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Poster: David KUIJT <email@example.com>
On Thu, 19 Nov 1998 EoganOg@aol.com wrote:
> I was reading a book on King Robert the Bruce and the author made a passing
> reference to King Robert as being called one of the three greatest knights in
> Christendom. This got me wondering..... who were the other two? I figure
> one of them to be William Marshall, but are there any guesses as to the third?
The idea of a "greatest knight in Christendom" is fairly common in the
later Middle Ages (I'm most familiar with it in the 13th - 15th
centuries). This is actually separate from the "Nine Worthies" concept
that Mistress Deirdre mentioned. Modern political figures were never
considered for entry into the Nine Worthies (with the exception of
Baldwin, but that is a special case -- only one person gets to be the
first guy to be King of Jerusalem). The "greatest knight in Christendom"
concept is more akin to modern folk discussing who is the greatest hockey
player, Wayne Gretzky or Eric Lindros, especially if Wayne and Eric were
also major political figures.
Most of Western Europe shared a common, interconnected culture at the
time, and puissance (martial ability) was seen as closely connected to
political power (ability to impress one's will), and vice versa. This was
naive, of course, but in the cases where a single figure combined martial
ability and political impact, the culture of the time immediately held him
up as a living example. One of the common ways for this feeling to be
expressed was to proclaim this exemplar as the (or one of the) "Greatest
Knights in Christendom."
Of course, as with any sports figure or political figure (and this was
basically both together), tastes change over time. Also, opinions of who
was the Greatest Knight in Christendom would vary from one region to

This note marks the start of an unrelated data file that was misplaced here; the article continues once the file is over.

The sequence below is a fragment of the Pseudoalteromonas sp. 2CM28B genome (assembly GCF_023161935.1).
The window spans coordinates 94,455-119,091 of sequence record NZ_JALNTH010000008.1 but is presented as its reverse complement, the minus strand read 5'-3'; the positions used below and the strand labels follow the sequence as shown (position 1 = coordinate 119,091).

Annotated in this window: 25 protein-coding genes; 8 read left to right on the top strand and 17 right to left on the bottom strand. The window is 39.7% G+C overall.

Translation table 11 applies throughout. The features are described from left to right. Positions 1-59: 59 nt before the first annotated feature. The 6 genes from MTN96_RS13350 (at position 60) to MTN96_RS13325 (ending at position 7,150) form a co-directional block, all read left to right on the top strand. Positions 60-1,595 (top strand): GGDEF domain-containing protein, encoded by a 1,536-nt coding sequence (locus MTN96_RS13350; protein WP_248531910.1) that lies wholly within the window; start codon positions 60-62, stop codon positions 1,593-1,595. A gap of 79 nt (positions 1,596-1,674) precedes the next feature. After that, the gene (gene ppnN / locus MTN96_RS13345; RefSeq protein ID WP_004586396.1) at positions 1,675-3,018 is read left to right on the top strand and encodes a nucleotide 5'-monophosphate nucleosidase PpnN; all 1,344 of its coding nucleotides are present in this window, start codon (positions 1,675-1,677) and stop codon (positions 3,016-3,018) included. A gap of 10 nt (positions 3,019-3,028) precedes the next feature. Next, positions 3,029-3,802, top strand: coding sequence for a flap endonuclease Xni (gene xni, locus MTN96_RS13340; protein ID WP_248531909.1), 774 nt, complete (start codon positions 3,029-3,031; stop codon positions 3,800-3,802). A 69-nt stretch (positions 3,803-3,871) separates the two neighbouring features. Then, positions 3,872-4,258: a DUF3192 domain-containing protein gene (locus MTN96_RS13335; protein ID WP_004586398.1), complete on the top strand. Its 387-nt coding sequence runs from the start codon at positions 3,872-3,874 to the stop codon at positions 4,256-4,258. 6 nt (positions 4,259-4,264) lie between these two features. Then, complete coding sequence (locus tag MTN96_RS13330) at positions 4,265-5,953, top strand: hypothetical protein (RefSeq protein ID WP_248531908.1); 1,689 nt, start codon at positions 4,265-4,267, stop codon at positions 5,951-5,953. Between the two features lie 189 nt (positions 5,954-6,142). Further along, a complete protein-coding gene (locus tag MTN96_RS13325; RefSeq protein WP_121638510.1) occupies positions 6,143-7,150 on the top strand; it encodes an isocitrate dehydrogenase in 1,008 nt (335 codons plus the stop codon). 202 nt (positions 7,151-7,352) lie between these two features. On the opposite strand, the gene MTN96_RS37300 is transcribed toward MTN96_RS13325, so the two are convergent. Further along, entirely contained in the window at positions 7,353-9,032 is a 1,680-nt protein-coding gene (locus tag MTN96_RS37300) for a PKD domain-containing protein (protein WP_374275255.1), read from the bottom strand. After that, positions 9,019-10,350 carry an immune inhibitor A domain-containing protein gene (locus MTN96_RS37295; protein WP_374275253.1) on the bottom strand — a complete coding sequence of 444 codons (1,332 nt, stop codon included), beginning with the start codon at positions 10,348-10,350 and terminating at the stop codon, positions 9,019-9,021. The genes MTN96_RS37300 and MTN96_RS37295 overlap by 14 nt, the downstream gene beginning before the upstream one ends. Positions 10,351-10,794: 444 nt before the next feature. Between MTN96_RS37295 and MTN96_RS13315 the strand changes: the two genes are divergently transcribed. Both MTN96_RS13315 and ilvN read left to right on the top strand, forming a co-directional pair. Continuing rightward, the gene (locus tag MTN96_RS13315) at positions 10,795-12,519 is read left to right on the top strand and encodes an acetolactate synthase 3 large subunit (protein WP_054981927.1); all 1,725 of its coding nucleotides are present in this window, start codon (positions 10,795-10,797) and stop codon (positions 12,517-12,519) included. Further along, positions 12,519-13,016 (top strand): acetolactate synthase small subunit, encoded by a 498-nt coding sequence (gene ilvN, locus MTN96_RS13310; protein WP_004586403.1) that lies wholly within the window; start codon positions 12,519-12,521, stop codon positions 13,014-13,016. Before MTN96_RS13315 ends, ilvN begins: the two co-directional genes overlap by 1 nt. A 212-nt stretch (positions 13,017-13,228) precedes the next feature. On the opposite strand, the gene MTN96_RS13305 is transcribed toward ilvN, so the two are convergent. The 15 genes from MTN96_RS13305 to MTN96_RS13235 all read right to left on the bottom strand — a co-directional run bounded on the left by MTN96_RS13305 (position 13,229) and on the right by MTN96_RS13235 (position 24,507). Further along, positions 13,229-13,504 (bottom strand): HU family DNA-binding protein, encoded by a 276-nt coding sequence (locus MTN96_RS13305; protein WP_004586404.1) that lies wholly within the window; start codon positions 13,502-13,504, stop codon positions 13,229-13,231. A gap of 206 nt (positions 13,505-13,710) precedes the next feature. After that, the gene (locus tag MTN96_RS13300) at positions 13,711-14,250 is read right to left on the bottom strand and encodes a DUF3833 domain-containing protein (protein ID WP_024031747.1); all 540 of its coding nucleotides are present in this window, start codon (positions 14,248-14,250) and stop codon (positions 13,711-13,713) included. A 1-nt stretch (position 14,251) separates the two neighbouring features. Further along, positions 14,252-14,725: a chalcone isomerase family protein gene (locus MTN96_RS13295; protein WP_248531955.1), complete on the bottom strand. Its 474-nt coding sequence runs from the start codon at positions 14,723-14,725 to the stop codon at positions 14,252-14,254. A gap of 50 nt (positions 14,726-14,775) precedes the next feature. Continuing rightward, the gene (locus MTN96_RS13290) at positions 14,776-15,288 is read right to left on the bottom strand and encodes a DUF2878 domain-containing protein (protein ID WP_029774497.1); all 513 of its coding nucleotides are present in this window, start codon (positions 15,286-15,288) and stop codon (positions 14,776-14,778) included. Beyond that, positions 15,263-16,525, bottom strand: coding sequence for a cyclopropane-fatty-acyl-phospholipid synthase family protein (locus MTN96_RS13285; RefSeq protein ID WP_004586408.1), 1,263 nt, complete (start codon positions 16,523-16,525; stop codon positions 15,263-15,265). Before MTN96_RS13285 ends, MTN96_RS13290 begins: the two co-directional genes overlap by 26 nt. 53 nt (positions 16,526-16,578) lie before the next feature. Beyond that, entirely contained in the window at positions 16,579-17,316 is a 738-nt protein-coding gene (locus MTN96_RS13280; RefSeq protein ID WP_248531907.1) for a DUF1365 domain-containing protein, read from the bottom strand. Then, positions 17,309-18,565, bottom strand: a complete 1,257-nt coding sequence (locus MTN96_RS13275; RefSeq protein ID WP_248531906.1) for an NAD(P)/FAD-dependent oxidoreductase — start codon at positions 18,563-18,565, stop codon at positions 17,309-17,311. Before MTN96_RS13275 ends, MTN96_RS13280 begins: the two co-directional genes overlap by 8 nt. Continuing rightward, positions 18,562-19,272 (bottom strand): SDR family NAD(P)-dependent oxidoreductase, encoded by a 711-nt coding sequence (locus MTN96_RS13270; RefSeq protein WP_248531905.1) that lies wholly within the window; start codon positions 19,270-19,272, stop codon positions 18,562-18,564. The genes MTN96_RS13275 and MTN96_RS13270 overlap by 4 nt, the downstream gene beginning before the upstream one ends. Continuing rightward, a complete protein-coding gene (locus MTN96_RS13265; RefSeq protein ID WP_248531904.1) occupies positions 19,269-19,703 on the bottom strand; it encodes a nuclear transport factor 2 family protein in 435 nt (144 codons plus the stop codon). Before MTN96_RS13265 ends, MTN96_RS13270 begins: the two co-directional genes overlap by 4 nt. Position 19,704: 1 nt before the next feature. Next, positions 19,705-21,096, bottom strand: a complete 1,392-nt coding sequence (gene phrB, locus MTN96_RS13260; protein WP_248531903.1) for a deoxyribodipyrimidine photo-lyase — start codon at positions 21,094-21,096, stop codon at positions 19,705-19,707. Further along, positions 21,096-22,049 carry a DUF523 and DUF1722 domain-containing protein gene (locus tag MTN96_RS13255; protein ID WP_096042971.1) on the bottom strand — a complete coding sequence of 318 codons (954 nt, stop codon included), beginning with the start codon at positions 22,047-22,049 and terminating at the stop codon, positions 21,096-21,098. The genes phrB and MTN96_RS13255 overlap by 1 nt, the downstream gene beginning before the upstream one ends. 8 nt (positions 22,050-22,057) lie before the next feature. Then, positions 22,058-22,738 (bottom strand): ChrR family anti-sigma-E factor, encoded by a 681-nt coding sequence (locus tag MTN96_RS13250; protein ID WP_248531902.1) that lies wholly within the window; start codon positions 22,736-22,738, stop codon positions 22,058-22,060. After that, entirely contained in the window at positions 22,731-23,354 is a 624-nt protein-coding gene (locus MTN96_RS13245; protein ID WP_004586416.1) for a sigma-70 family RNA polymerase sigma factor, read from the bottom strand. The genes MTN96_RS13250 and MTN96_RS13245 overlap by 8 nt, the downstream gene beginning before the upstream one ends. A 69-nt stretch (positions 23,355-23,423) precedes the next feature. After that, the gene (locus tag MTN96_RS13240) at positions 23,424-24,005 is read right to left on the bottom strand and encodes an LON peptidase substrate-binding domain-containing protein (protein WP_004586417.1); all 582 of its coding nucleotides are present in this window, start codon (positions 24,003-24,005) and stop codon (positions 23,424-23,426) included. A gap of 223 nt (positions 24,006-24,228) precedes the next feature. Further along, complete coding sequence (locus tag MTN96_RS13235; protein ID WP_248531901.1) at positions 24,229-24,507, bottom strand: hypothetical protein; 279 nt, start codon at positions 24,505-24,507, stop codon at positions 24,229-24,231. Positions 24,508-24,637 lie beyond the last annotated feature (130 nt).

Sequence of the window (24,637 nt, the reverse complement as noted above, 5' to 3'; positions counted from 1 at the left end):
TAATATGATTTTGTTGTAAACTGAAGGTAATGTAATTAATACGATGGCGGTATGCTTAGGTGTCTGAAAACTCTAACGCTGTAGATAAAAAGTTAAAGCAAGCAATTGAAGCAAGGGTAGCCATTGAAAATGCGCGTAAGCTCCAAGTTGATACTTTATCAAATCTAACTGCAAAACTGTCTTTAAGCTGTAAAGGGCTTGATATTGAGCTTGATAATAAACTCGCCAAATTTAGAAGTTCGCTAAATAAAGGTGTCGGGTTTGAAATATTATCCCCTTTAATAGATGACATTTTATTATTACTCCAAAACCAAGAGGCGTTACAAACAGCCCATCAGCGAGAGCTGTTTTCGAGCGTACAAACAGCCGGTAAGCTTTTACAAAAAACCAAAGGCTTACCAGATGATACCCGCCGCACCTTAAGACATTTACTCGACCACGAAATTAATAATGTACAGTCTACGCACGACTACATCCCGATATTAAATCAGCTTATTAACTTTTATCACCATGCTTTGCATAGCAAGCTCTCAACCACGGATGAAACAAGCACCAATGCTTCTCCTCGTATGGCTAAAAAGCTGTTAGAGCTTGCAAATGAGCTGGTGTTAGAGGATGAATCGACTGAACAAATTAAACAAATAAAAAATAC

another. It varied by region less than you would expect, though, much
less than you would expect in today's society of nation-states and
national sports figures -- remember, the nobility of France, Spain,
England, Scotland, the Low Countries, and even (to a lesser extent)
Northern Italy and Germany were all intermarried and shared a common
culture, and even a common language (French).
Robert the Bruce was one of the figures that was acclaimed (for a while)
the Greatest Knight in Christendom. Interestingly, thirty years or more
earlier, so was his major foe, King Edward I of England (Edward
Longshanks, also known as the Hammer of the Scots). Edward was a puissant
warrior in his prime, although he was an old man at the time young Robert
the Bruce decided to switch sides and fight against the English and his
liege-lord, King Edward.
Other examples abound. A generation after Bannockburn one of the
favorites for the title was the Black Prince, son of Edward III, the man
who beat the French at Crecy and Poitiers. A generation or so later than
that, one favorite was the great French hero Sir Bertrand du Guesclin, the
man who continually eroded the English lands won after Poitiers.
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